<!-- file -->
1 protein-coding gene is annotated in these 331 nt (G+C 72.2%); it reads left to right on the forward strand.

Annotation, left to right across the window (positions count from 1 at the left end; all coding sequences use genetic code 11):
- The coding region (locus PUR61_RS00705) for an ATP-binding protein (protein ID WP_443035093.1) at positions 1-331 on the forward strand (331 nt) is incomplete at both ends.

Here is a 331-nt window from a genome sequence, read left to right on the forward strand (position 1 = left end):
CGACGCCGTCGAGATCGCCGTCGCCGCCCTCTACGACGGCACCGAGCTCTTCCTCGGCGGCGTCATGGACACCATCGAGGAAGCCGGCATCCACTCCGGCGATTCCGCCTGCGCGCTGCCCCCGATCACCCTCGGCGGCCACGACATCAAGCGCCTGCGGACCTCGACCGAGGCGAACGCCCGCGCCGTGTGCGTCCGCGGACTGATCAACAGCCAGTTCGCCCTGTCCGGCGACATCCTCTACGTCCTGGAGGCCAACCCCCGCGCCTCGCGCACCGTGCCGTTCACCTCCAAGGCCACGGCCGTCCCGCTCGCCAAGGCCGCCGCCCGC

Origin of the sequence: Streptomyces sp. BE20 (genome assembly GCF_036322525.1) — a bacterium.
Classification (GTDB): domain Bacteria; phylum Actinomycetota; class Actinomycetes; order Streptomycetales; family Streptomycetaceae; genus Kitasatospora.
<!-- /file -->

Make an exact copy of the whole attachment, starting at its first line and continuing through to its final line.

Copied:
1 protein-coding gene is annotated in these 331 nt (G+C 72.2%); it reads left to right on the forward strand.

Annotation, left to right across the window (positions count from 1 at the left end; all coding sequences use genetic code 11):
- The coding region (locus PUR61_RS00705) for an ATP-binding protein (protein ID WP_443035093.1) at positions 1-331 on the forward strand (331 nt) is incomplete at both ends.

Here is a 331-nt window from a genome sequence, read left to right on the forward strand (position 1 = left end):
CGACGCCGTCGAGATCGCCGTCGCCGCCCTCTACGACGGCACCGAGCTCTTCCTCGGCGGCGTCATGGACACCATCGAGGAAGCCGGCATCCACTCCGGCGATTCCGCCTGCGCGCTGCCCCCGATCACCCTCGGCGGCCACGACATCAAGCGCCTGCGGACCTCGACCGAGGCGAACGCCCGCGCCGTGTGCGTCCGCGGACTGATCAACAGCCAGTTCGCCCTGTCCGGCGACATCCTCTACGTCCTGGAGGCCAACCCCCGCGCCTCGCGCACCGTGCCGTTCACCTCCAAGGCCACGGCCGTCCCGCTCGCCAAGGCCGCCGCCCGC

Origin of the sequence: Streptomyces sp. BE20 (genome assembly GCF_036322525.1) — a bacterium.
Classification (GTDB): domain Bacteria; phylum Actinomycetota; class Actinomycetes; order Streptomycetales; family Streptomycetaceae; genus Kitasatospora.